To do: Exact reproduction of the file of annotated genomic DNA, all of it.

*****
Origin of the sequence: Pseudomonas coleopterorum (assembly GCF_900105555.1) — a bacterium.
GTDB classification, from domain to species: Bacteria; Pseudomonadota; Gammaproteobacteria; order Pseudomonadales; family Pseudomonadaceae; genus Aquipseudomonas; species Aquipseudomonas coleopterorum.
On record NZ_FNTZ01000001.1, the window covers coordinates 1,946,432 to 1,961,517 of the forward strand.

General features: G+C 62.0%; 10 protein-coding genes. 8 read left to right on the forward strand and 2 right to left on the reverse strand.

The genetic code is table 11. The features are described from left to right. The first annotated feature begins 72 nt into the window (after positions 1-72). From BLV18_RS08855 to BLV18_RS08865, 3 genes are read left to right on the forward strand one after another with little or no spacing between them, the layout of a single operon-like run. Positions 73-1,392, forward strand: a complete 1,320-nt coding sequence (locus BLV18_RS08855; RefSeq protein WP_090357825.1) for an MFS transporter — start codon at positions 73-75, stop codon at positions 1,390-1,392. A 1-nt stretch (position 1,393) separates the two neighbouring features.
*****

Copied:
Origin of the sequence: Pseudomonas coleopterorum (assembly GCF_900105555.1) — a bacterium.
GTDB classification, from domain to species: Bacteria; Pseudomonadota; Gammaproteobacteria; order Pseudomonadales; family Pseudomonadaceae; genus Aquipseudomonas; species Aquipseudomonas coleopterorum.
On record NZ_FNTZ01000001.1, the window covers coordinates 1,946,432 to 1,961,517 of the forward strand.

General features: G+C 62.0%; 10 protein-coding genes. 8 read left to right on the forward strand and 2 right to left on the reverse strand.

The genetic code is table 11. The features are described from left to right. The first annotated feature begins 72 nt into the window (after positions 1-72). From BLV18_RS08855 to BLV18_RS08865, 3 genes are read left to right on the forward strand one after another with little or no spacing between them, the layout of a single operon-like run. Positions 73-1,392, forward strand: a complete 1,320-nt coding sequence (locus BLV18_RS08855; RefSeq protein WP_090357825.1) for an MFS transporter — start codon at positions 73-75, stop codon at positions 1,390-1,392. A 1-nt stretch (position 1,393) separates the two neighbouring features.